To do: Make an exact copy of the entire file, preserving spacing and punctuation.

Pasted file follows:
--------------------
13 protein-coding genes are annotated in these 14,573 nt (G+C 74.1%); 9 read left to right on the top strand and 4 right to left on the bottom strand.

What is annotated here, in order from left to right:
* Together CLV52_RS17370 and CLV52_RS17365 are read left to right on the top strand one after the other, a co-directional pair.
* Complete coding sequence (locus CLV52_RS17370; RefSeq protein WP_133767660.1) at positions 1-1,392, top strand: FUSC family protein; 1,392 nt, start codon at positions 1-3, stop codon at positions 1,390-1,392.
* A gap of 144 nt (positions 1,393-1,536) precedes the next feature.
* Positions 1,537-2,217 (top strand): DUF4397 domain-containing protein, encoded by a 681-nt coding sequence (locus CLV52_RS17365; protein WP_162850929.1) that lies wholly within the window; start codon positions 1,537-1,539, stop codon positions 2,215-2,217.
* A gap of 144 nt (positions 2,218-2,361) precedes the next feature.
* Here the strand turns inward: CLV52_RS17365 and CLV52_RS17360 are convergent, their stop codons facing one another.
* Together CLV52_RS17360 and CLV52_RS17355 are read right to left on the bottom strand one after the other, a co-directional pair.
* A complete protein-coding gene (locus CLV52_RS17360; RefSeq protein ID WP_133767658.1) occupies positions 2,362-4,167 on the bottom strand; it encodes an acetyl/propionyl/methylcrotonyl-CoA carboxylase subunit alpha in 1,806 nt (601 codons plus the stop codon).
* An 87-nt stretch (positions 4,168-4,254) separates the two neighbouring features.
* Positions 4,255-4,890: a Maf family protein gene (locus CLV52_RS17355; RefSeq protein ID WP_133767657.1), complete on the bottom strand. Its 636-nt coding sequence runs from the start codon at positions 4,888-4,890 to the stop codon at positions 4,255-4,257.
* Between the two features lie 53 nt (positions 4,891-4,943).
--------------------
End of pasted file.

13 protein-coding genes are annotated in these 14,573 nt (G+C 74.1%); 9 read left to right on the top strand and 4 right to left on the bottom strand.

What is annotated here, in order from left to right:
* Together CLV52_RS17370 and CLV52_RS17365 are read left to right on the top strand one after the other, a co-directional pair.
* Complete coding sequence (locus CLV52_RS17370; RefSeq protein WP_133767660.1) at positions 1-1,392, top strand: FUSC family protein; 1,392 nt, start codon at positions 1-3, stop codon at positions 1,390-1,392.
* A gap of 144 nt (positions 1,393-1,536) precedes the next feature.
* Positions 1,537-2,217 (top strand): DUF4397 domain-containing protein, encoded by a 681-nt coding sequence (locus CLV52_RS17365; protein WP_162850929.1) that lies wholly within the window; start codon positions 1,537-1,539, stop codon positions 2,215-2,217.
* A gap of 144 nt (positions 2,218-2,361) precedes the next feature.
* Here the strand turns inward: CLV52_RS17365 and CLV52_RS17360 are convergent, their stop codons facing one another.
* Together CLV52_RS17360 and CLV52_RS17355 are read right to left on the bottom strand one after the other, a co-directional pair.
* A complete protein-coding gene (locus CLV52_RS17360; RefSeq protein ID WP_133767658.1) occupies positions 2,362-4,167 on the bottom strand; it encodes an acetyl/propionyl/methylcrotonyl-CoA carboxylase subunit alpha in 1,806 nt (601 codons plus the stop codon).
* An 87-nt stretch (positions 4,168-4,254) separates the two neighbouring features.
* Positions 4,255-4,890: a Maf family protein gene (locus CLV52_RS17355; RefSeq protein ID WP_133767657.1), complete on the bottom strand. Its 636-nt coding sequence runs from the start codon at positions 4,888-4,890 to the stop codon at positions 4,255-4,257.
* Between the two features lie 53 nt (positions 4,891-4,943).